Featuring Doris Day and David Niven in a brilliant screen pairing, PLEASE DON'T EAT THE DAISIES is a fresh and breezy family comedy, filled with lovely performances. When theatre lecturer Larry Mackay (Niven) becomes a critic for a very important New York newspaper, he soon begins to alienate all those around him, not least of which his ever-patient wife Kate (Day) and their four small children - affectionately referred to as "The Monsters"! A move to the country becomes the answer to their problems, but when Larry's New York schedule - and ego - starts running riot, Kate decides to take action...
This film was based on Jean Kerr's bestselling novel of the same name. Kerr's book was somewhat autobiographical. She was the wife of famed (and feared) New York theatre critic Walter Kerr, and their family did indeed move to a rambling old mansion in upstate New York. Jean Kerr, a famed author and playwright in her own right, also penned the long-running Broadway play "Mary, Mary" (a success on the stage for Barbara Bel Geddes; and later a film with Debbie Reynolds in the lead).
In PLEASE DON'T EAT THE DAISIES, Doris Day leads the charge with several musical numbers, including the Title Song, "Any Way the Wind Blows", and "Que Sera Sera" (which she had introduced the previous year in Hitchcock's remake of "The Man Who Knew Too Much"). She delivers a coyly-comedic turn as the flustered stay-at-home mother, and much of her performance still rings true today.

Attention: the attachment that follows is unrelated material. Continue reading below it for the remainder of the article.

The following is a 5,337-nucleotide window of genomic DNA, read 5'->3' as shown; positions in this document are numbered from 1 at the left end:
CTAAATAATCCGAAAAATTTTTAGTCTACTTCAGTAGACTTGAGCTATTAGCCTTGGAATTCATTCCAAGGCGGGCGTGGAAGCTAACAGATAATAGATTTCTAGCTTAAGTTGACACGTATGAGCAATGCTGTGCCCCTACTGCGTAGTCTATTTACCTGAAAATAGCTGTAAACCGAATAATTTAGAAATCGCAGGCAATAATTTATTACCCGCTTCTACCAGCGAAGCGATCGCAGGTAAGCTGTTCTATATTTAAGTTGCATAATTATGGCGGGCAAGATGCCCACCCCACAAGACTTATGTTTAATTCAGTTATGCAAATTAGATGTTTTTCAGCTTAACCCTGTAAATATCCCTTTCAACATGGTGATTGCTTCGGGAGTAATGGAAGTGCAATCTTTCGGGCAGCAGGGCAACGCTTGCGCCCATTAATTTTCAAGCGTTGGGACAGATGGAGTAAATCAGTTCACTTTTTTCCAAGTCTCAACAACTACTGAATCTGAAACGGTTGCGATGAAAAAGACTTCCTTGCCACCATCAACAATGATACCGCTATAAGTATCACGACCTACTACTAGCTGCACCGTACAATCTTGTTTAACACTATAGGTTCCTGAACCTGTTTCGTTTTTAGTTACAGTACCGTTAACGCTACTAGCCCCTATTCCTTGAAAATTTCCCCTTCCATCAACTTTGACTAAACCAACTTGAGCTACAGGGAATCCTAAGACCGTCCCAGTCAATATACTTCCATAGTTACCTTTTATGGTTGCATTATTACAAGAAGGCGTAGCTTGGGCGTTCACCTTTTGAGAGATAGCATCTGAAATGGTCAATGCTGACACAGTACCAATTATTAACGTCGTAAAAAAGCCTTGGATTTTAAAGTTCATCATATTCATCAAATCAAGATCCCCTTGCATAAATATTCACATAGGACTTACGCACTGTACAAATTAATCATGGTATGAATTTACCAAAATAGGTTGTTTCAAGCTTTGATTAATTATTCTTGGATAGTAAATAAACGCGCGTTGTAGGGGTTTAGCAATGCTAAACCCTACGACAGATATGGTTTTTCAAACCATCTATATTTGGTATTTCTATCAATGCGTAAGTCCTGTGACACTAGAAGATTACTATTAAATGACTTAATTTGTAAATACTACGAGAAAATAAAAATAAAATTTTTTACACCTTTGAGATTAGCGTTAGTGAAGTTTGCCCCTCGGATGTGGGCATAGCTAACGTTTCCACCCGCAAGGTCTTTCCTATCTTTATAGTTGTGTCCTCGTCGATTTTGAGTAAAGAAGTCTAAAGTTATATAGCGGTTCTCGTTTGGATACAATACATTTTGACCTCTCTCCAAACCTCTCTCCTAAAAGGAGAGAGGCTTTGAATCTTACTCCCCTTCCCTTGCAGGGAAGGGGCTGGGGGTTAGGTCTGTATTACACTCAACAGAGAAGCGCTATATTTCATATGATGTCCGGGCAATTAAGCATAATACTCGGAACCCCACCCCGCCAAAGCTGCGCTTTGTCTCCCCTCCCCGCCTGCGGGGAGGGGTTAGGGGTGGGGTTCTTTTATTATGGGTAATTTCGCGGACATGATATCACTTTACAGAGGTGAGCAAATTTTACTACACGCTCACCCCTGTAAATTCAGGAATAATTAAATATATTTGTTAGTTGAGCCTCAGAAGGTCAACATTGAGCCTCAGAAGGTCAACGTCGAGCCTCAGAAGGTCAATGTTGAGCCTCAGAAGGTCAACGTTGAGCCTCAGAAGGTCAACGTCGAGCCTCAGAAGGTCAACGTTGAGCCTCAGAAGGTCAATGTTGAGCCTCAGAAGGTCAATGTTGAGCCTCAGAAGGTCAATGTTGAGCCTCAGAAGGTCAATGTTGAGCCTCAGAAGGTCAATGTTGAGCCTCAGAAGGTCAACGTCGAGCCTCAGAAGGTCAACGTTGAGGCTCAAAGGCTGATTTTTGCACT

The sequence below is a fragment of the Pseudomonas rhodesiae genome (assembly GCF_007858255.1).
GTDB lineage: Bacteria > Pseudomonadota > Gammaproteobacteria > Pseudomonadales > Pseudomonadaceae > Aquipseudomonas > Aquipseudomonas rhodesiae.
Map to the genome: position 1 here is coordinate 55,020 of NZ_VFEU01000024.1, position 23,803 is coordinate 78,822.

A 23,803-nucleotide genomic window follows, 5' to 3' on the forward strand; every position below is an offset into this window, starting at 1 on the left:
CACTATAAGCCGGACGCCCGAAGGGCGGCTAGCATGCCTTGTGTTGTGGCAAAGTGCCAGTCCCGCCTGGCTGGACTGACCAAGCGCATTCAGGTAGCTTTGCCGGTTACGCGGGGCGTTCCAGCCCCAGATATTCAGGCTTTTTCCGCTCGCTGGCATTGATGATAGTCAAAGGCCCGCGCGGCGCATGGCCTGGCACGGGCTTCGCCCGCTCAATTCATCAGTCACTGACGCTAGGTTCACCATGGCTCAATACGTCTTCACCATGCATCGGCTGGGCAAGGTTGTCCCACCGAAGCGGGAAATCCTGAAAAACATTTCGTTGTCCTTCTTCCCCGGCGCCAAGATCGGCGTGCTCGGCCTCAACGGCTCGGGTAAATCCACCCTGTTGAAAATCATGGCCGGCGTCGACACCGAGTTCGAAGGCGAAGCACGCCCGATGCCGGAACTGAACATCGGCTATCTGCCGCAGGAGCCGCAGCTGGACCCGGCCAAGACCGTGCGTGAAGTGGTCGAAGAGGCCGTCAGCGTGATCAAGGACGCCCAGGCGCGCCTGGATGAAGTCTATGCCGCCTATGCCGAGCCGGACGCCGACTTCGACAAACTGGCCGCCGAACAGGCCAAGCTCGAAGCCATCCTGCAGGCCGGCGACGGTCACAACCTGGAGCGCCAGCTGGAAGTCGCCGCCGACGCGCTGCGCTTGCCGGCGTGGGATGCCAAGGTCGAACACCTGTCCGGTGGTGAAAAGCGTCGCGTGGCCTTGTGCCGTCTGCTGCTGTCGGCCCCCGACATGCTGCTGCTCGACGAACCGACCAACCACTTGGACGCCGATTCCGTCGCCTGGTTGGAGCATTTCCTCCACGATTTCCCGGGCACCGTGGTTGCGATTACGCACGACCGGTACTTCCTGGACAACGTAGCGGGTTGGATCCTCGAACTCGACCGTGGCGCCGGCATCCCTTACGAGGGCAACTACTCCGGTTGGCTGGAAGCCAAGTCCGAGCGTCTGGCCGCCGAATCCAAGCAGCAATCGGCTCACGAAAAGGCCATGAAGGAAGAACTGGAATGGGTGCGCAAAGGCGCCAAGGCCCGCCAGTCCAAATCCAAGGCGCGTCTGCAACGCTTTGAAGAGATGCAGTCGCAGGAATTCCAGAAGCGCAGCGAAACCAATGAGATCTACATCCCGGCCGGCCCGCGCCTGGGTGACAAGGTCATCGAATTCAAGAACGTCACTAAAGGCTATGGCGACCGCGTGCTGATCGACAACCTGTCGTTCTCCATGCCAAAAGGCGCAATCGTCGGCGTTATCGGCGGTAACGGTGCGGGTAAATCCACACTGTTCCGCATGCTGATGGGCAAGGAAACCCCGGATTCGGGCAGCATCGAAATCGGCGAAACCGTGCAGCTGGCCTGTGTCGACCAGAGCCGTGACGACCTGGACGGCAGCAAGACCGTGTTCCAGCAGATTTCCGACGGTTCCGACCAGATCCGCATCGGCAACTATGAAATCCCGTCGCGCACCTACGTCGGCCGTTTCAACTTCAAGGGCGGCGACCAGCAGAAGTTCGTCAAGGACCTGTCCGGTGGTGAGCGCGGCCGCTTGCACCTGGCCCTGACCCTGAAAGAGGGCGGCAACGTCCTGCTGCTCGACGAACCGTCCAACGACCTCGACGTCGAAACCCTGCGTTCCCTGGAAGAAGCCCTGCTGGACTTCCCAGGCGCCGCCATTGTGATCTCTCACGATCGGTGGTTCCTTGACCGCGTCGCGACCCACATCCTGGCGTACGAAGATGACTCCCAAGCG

The supporting cast includes priceless performances from Richard Haydn, Patsy Kelly, Spring Byington; and the delicious Janis Paige, who plays the diva-esque leading lady of a Broadway musical who comes under the wrath of Niven's poison-pen! In reality, Paige had starred in "Romance on the High Seas" (the film in which Doris Day made her Hollywood debut), and she had made a big splash on Broadway in "The Pajama Game" (she was ironically replaced by Day for the film version). The Mackay children are played by Charles Herbert, Stanley Livingston, Flip Mark, and "Baby" Gellert.
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